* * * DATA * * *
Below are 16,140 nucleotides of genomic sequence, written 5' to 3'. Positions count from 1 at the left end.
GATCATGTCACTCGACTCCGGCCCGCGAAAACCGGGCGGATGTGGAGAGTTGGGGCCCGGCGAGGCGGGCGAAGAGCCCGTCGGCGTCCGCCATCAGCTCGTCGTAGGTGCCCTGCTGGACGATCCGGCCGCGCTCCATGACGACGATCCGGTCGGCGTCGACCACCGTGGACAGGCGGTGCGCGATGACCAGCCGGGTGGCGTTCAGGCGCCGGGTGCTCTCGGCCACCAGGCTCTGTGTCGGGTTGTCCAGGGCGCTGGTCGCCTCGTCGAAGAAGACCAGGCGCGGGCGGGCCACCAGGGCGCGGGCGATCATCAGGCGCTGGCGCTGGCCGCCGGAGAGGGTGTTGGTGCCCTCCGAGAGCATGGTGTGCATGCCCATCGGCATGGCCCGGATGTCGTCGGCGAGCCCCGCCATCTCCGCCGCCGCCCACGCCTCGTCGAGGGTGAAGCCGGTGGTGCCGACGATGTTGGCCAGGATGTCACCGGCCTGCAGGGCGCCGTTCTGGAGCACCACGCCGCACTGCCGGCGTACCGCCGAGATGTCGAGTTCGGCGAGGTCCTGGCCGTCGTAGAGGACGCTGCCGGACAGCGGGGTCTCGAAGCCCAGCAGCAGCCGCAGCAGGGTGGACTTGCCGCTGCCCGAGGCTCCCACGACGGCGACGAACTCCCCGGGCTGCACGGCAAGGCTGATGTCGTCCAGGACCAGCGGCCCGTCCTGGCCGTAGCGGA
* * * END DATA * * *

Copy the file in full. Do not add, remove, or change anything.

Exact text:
Below are 16,140 nucleotides of genomic sequence, written 5' to 3'. Positions count from 1 at the left end.
GATCATGTCACTCGACTCCGGCCCGCGAAAACCGGGCGGATGTGGAGAGTTGGGGCCCGGCGAGGCGGGCGAAGAGCCCGTCGGCGTCCGCCATCAGCTCGTCGTAGGTGCCCTGCTGGACGATCCGGCCGCGCTCCATGACGACGATCCGGTCGGCGTCGACCACCGTGGACAGGCGGTGCGCGATGACCAGCCGGGTGGCGTTCAGGCGCCGGGTGCTCTCGGCCACCAGGCTCTGTGTCGGGTTGTCCAGGGCGCTGGTCGCCTCGTCGAAGAAGACCAGGCGCGGGCGGGCCACCAGGGCGCGGGCGATCATCAGGCGCTGGCGCTGGCCGCCGGAGAGGGTGTTGGTGCCCTCCGAGAGCATGGTGTGCATGCCCATCGGCATGGCCCGGATGTCGTCGGCGAGCCCCGCCATCTCCGCCGCCGCCCACGCCTCGTCGAGGGTGAAGCCGGTGGTGCCGACGATGTTGGCCAGGATGTCACCGGCCTGCAGGGCGCCGTTCTGGAGCACCACGCCGCACTGCCGGCGTACCGCCGAGATGTCGAGTTCGGCGAGGTCCTGGCCGTCGTAGAGGACGCTGCCGGACAGCGGGGTCTCGAAGCCCAGCAGCAGCCGCAGCAGGGTGGACTTGCCGCTGCCCGAGGCTCCCACGACGGCGACGAACTCCCCGGGCTGCACGGCAAGGCTGATGTCGTCCAGGACCAGCGGCCCGTCCTGGCCGTAGCGGA